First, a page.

“Although the Eighth Amendment does not entitle prisoners to the medical treatment of their choice, it does require prison officials to provide constitutionally adequate medical treatment for serious medical conditions,” the statement of interest continues. “For this reason, prison officials can violate the Eighth Amendment even when they provide some medical treatment, if that treatment is inadequate as informed by medical professionals and standards of care…. In assessing possible treatment options for gender dysphoria, prison officials must consider an individual prisoner’s medical needs. Blanket bans on categories of treatment are at odds with the Eighth Amendment because they do not account for the individual medical needs of prisoners.”

Photo: Paweł Czerwiński, via Unsplash.

Diamond’s lawyers, with the Center for Constitutional Rights and the Southern Poverty Law Center, praised the DOJ’s statement of interest for acknowledging the responsibility of prison officials to house transgender inmates and offer individually-tailored gender-affirming care, saying its arguments affirm everything Diamond alleges in her current lawsuit.

“In essence, the DOJ confirms that when it comes to Ms. Diamond — who alleges repeated sexual assaults, including by prison officials, and ongoing denial of adequate medical care — the U.S. Constitution is on her side,” Diamond’s legal team said in a statement. We are encouraged that the Biden administration agrees, and optimistic that the court will protect the rights of Ms. Diamond and other incarcerated trans people.”

According to a 2018 report from the National Center for Transgender Equality, transgender people are 10 times more likely to be sexually assaulted than the general prison population, with 2 in 5 transgender inmates saying they’d been sexually assaulted in the past year.

“It’s really almost without precedent — I say almost, because about five years ago to this date, the Department of Justice weighed in on Ashley Diamond’s first case, which addressed, for the first time in the 11th Circuit, whether denying hormone therapy to inmates on a blanket basis was a violation of the Eighth Amendment,” Chinyere Ezie, a senior staff attorney at the Center for Constitutional Rights, told Metro Weekly in an interview when asked about the significance of the DOJ’s filing.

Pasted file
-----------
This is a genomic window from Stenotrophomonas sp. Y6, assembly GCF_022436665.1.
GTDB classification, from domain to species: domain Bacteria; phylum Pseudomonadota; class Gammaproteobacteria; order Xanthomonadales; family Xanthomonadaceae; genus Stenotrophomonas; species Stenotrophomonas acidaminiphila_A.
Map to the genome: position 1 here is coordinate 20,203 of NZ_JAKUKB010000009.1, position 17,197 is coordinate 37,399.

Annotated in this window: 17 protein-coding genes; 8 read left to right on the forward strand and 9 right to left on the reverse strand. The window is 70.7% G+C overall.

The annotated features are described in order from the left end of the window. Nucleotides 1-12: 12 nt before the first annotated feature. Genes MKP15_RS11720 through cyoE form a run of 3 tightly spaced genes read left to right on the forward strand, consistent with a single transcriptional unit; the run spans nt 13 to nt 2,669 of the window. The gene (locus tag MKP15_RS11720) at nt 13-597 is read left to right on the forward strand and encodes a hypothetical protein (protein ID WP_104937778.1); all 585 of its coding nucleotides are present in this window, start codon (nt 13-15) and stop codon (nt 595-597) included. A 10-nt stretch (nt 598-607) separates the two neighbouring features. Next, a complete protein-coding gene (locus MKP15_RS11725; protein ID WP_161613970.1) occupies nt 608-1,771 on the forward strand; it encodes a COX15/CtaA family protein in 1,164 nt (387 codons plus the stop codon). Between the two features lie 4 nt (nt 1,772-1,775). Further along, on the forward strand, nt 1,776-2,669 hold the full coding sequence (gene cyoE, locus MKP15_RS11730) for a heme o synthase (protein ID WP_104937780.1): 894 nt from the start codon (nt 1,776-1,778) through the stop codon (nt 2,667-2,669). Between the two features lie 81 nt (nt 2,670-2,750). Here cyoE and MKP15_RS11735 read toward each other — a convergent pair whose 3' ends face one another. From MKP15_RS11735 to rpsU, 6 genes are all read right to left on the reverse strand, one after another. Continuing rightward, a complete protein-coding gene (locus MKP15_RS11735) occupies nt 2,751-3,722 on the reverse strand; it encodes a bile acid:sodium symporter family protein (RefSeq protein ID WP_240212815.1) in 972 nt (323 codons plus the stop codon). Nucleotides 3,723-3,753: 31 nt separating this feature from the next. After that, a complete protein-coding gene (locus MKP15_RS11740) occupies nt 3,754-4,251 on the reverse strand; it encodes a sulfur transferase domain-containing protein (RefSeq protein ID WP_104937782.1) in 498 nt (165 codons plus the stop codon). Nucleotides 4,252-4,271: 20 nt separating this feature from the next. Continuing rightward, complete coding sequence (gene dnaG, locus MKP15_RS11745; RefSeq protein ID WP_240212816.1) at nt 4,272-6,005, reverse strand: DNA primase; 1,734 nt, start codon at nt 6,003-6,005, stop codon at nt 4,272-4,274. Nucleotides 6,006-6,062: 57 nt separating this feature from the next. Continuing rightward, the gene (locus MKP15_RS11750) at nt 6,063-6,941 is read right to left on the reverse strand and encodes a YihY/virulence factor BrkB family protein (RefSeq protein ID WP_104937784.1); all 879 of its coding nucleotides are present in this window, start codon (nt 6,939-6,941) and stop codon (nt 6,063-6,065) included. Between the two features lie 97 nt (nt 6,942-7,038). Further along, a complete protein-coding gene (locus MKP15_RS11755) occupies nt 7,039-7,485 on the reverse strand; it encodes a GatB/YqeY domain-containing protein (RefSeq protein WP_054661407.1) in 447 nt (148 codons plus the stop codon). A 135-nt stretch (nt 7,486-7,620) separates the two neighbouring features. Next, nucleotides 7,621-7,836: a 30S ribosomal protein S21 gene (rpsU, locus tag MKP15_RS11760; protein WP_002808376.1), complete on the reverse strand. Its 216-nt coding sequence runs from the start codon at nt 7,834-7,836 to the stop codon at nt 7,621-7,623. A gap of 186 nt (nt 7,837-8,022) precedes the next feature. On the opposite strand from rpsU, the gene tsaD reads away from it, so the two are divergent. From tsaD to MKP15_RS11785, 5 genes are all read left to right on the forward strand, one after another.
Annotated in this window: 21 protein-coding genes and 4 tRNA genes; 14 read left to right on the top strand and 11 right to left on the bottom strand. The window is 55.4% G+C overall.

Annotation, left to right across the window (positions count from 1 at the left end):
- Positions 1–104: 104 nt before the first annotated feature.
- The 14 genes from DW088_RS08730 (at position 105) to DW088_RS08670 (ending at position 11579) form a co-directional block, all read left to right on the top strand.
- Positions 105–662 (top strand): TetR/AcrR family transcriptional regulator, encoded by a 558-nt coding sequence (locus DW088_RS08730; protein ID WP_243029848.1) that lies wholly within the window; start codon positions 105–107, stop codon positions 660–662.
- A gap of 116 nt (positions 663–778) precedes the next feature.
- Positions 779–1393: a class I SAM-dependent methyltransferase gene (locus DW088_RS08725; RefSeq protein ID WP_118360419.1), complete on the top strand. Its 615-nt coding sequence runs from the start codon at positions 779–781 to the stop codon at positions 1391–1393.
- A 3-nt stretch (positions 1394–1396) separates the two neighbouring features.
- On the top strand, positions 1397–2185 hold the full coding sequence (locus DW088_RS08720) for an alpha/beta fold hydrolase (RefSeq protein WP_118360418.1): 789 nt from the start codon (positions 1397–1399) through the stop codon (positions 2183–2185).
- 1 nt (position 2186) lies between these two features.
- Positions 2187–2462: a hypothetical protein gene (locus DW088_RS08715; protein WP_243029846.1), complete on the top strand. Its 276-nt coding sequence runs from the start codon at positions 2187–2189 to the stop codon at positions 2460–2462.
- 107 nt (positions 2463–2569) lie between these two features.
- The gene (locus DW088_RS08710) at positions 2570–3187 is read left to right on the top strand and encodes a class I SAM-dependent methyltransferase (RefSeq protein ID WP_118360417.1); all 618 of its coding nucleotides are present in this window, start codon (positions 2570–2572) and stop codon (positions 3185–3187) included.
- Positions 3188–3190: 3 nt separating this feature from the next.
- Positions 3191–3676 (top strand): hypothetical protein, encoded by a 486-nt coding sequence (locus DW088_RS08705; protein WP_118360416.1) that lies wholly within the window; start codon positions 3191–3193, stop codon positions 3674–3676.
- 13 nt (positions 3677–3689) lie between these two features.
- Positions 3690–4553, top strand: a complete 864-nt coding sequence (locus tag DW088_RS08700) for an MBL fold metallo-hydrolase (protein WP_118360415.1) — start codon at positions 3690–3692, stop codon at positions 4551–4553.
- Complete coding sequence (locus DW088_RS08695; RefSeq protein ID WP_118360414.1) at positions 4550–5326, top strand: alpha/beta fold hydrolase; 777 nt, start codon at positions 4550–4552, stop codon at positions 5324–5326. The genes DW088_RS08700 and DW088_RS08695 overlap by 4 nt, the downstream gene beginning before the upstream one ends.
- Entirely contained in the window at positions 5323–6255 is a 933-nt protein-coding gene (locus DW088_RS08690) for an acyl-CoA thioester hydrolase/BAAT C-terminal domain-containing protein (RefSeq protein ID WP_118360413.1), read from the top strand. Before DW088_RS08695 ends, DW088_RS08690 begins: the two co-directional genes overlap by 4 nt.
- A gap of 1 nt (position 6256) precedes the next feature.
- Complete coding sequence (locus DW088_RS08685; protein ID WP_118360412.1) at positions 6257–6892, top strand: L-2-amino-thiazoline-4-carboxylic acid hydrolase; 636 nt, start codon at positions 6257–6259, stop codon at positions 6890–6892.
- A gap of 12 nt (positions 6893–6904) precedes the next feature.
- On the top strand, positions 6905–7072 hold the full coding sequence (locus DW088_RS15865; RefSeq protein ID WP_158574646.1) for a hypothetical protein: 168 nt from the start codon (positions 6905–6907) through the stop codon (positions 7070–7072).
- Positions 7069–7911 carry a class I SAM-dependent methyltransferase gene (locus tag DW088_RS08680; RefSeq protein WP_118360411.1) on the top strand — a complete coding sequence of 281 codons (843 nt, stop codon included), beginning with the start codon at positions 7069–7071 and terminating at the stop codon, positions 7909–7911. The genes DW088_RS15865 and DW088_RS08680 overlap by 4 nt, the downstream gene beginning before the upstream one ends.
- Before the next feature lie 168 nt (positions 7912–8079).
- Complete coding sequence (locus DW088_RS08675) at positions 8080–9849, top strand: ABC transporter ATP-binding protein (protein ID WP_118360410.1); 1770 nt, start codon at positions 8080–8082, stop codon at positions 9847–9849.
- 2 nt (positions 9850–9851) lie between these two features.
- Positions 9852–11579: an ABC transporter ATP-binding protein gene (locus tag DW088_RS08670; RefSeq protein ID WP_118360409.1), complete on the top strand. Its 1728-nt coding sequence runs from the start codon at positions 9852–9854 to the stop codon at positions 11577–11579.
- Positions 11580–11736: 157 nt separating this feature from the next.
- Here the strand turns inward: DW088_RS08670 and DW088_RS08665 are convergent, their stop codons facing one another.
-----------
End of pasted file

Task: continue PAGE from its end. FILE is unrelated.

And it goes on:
“So at that time [in 2015], the Department of Justice weighed in and said that it was unconstitutional to deny hormone therapy to people gender dysphoria or to treat it differently than any other medical condition that requires individualized care. But since that time, there hasn’t been a lot of guidance from the Department of Justice about how the Constitution and how the Eighth Amendment should be interpreted when it comes to prisoners,” Ezie said.

See also: U.S. Supreme Court refuses Idaho’s request to postpone transgender inmate’s surgery

Ezie said she believes the DOJ’s statement of interest will also put prison officials across the country, not just in Georgia, on notice that the conditions to which Diamond was subjected are unconstitutional. 

“This statement of interest is really historic, because it states with such clarity that prison officials have a duty to protect transgender individuals in custody. That includes placing them in facilities based on their gender identity, where appropriate for safety, and also that they have a duty to provide individualized treatment for treatment and that they can’t erect artificial barriers to care or blanket bans, which unfortunately, is exactly what Ashley Diamond has been experiencing in custody,” Ezie said. “…So not only do I think that this brief will be very persuasive in our case, which is going to a hearing on May 12 on these very issues, I believe it also will be of assistance to every single trans person in custody nationwide who is navigating their own fight for our safety and for health care behind bars.”

GLAAD, the world’s largest LGBTQ media advocacy organization, and #FreeAshleyNow, the grassroots campaign mounted by trans activists and formerly incarcerated people pushing for Diamond’s release from prison, both noted that the DOJ’s statement of interest is significant, in so far as it affirms that Diamond’s rights have been violated while in custody.

“While we don’t rely on the DOJ as our moral compass, they are affirming what Ashley, her legal team, and her advocates have been saying all along,” K. Agbebiyi of the #FreeAshleyNow Campaign said in a statement. “Her being caged anywhere is a violation of her rights, let alone inside a men’s prison even though she is a woman. Ashley deserves safety, access to gender affirming hormones, and healing, but most importantly she needs to be free.”

“No one should be subjected to traumatizing harassment and sexual assault in any environment, but that is exactly the extra price incarcerated trans women so often pay,” Mary Emily O’Hara, GLAAD’s rapid response manager, said in a statement. “The constant advocacy of Ashley’s team helped increase visibility and media coverage of her case, and this week the Justice Department confirmed what we already know: housing trans women in men’s prisons is an urgent human rights violation that needs to stop.”